On Feb. 7, 2012, The Fray released their much-anticipated third long-play album, “Scars & Stories.” The album is unlikely to leave The Fray fans disappointed. As a whole, the album fits together nicely and is distinguishable from their two previous albums, while at the same time retaining the characteristic features of The Fray—it is uplifting, sentimental, packed with emotion, and full of addictive beats.
The piano seems to be less prominent which is not necessarily good or bad. The following is a review of the songs:
“Heartbeat” (8.4/10) This song was the first single. It is good but it does not showcase Slade’s vocals very well and there was not much in the way of lyrics. As one iTunes reviewer put it, “there is not enough to sing along to.”
“The Fighter” (10/10) This is the flagship song of the album. It has interesting instrumentation and rhythm that allows Slade’s vocals to really shine. This song is likely to be the second single.
“Turn Me On” (9.2/10) This is a good song with a slight edge and a good beat.
“Run For Your Life” (9.6/10) This is an excellent song with meaningful and substantial lyrics and lots of emotion. I almost want to sing along with the chorus in an arena with other The Fray fans — it just has that feel to it. It also has an edge while simultaneously being extremely serene.
“The Wind” (8.5/10) This is a unique song that has an epic sound to it. Joe King does great backup vocals. The only downside is that it seems a bit disjointed.
“1961” (9.4/10) This song complements “Turn Me On” pretty well. The vocals are awesome and haunting, and once again, I love King’s prominent presence with backup vocals. It is slow-moving but keeps a good beat.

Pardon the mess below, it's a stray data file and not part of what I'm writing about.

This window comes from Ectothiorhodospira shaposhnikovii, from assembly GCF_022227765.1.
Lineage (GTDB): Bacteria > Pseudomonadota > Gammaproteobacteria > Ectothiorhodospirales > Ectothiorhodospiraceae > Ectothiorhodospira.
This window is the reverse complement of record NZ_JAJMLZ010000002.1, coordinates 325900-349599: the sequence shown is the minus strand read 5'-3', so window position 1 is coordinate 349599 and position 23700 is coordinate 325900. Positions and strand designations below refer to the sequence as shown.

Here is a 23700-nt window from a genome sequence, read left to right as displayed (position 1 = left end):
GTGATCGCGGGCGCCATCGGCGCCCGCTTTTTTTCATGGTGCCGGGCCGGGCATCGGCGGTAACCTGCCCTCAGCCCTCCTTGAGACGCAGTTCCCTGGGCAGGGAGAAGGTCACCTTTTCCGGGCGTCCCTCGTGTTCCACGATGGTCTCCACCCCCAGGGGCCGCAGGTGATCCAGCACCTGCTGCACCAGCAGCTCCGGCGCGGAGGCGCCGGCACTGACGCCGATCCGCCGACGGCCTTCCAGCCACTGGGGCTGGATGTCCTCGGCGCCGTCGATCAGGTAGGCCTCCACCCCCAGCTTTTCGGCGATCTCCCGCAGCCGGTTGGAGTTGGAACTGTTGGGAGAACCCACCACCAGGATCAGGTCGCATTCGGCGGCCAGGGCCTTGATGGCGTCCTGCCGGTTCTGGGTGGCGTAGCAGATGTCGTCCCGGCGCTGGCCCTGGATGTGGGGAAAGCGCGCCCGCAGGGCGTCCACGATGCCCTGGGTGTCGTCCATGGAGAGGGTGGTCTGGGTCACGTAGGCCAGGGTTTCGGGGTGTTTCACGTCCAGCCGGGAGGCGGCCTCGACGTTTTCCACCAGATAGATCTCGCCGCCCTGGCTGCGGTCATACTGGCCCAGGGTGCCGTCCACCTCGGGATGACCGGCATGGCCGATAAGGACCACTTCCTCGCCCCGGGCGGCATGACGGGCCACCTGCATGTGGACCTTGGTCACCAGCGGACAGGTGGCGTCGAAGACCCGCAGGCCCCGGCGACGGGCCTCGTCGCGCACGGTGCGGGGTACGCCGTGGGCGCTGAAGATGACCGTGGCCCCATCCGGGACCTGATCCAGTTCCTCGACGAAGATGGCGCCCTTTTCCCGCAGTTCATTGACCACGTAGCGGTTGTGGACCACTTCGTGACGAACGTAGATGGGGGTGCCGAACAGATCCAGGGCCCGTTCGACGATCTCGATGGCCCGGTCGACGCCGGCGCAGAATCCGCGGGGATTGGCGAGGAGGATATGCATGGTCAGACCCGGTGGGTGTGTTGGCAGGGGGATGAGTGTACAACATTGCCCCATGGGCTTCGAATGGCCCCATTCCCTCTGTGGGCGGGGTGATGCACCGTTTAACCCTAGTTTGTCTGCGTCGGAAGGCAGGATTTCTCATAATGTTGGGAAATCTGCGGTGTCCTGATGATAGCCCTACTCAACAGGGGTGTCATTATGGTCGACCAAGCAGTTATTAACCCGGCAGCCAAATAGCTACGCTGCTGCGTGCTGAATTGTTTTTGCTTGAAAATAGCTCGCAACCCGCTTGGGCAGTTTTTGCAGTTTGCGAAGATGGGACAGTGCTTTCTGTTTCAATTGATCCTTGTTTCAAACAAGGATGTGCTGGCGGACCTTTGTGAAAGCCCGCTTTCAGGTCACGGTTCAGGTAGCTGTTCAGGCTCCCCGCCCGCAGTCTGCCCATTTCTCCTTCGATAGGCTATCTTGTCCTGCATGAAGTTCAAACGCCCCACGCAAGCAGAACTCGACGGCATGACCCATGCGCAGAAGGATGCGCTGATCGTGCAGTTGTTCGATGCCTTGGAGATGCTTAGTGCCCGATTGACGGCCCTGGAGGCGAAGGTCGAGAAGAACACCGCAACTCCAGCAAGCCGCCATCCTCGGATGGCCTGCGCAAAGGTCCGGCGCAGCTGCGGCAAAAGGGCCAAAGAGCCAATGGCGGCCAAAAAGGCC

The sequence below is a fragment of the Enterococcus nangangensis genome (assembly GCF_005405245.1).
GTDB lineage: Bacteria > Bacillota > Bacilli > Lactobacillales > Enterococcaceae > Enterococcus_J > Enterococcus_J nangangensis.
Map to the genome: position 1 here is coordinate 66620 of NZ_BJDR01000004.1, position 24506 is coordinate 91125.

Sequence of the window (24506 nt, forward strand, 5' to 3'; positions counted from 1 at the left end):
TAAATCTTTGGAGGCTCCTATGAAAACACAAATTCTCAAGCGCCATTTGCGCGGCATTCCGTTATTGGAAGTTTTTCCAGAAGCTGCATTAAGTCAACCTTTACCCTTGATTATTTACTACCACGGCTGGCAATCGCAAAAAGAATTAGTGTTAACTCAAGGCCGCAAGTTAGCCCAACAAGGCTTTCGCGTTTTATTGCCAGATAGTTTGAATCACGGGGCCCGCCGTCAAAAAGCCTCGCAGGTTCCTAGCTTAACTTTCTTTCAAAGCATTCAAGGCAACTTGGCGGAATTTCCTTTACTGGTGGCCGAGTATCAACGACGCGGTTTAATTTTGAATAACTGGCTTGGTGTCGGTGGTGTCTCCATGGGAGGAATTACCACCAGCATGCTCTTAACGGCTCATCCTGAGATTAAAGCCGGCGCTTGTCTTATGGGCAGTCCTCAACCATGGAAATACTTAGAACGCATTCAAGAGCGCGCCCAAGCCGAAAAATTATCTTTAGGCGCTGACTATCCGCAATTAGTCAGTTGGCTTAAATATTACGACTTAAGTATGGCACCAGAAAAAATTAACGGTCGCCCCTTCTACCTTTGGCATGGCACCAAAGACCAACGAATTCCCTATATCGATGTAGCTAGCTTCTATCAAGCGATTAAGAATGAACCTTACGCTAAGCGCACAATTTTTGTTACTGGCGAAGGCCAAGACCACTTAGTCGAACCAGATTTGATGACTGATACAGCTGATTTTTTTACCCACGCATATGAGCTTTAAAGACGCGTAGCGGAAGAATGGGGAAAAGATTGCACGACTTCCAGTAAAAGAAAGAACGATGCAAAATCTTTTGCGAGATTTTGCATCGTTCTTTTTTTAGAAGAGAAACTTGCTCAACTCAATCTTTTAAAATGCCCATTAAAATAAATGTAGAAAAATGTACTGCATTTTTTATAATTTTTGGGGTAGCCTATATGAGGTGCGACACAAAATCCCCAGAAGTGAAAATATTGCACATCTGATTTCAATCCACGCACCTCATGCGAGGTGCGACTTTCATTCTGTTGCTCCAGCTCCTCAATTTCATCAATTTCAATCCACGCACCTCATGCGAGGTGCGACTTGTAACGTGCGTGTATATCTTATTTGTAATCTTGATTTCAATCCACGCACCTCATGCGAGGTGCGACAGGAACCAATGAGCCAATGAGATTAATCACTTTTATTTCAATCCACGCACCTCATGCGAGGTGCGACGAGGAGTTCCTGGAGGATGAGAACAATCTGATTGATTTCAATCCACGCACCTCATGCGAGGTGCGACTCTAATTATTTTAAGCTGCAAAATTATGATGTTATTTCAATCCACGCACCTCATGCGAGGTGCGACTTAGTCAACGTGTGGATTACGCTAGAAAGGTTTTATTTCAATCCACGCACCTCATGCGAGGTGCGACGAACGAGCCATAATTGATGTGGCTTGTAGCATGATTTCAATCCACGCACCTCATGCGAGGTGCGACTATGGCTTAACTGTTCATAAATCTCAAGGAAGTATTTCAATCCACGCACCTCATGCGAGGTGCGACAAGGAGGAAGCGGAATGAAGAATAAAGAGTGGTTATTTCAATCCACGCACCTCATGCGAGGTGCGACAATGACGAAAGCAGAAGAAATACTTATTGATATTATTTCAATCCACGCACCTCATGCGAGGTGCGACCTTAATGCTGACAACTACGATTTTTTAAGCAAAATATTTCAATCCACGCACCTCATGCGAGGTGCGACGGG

“I Can Barely Say” (9.4/10) This song brings back the piano and reminds me of “Hundred” from their first album. It is a good song to listen to alone at night when you’re feeling kind of down.
“Munich” (9.0/10) This song is good and features Slade’s vocals noticeably higher than usual. It reminds me of a song by Snow Patrol, which isn’t a bad thing. The song is heartfelt and epic sounding.
“Here We Are” (9.1/10) this is perhaps the edgiest song on the album. It is done well, but I am disappointed when I compare to their other edgier songs such as “We Build Then We Break” or “Little House.” It is a solid track nonetheless.
“48 to Go” (10/10) This may be the overlooked gem of this album (meaning it may not be a single) just like “Say When” from their second album. This song is excellent and is arguably the best on the album. If anything, it ties with “The Fighter” for the number one spot. It has a similar beat to “The Fighter” but is unique. The best moment of this album (not just this song) is when Joe King and Isaac Slade say “blowing your hair back” together, with equal force. Usually, each singer either does lead or backup vocals but they sing on top of one another here and it works perfectly. They are two great singers and they are almost twice as good combined. I want to see more of this on the next album.
“Rainy Zurich” (9.9/ 10) This is Joe King’s song and he delivers at his best. It is better than the album version of “Ungodly Hour” and can stand its own next to “Heaven Forbid.” King should have at least two songs per album.
“Be Still” (7.2/10) This should have been a bonus track like “Fair Fight” was for their second album. It just is not that good, compared with the rest of the album. It is too slow and boring and repetitive. I do not feel like it even does justice to Slade’s vocals.
I have not listened extensively to the bonus tracks on the iTunes deluxe album, but I am disappointed that they are all covers of bands inferior to, and very different from, The Fray. It is unfortunate that The Fray is inspired by Bruce Springsteen. Issac Slade clearly does not understand how good his voice is. The bonus songs should be b-sides from this album, of which there are probably plenty. In fact, the actual song “Scars & Stories” was taken out because it did not make the cut, according to Slade. Why not give us that as a bonus track?
Besides the disappointment of the bonus tracks all being cover versions of other songs, this is a solid album. Everyone who likes pop and/or rock music should be able to enjoy The greatness of the Fray, and, of course, devout fans will find plenty to like on this third album. Overall, I would give this album a rating of 9.7 out of 10.
Bill Hanrahan is a fourth-year student majoring in political science and philosophy. He can be reached at WH750431@wcupa.edu.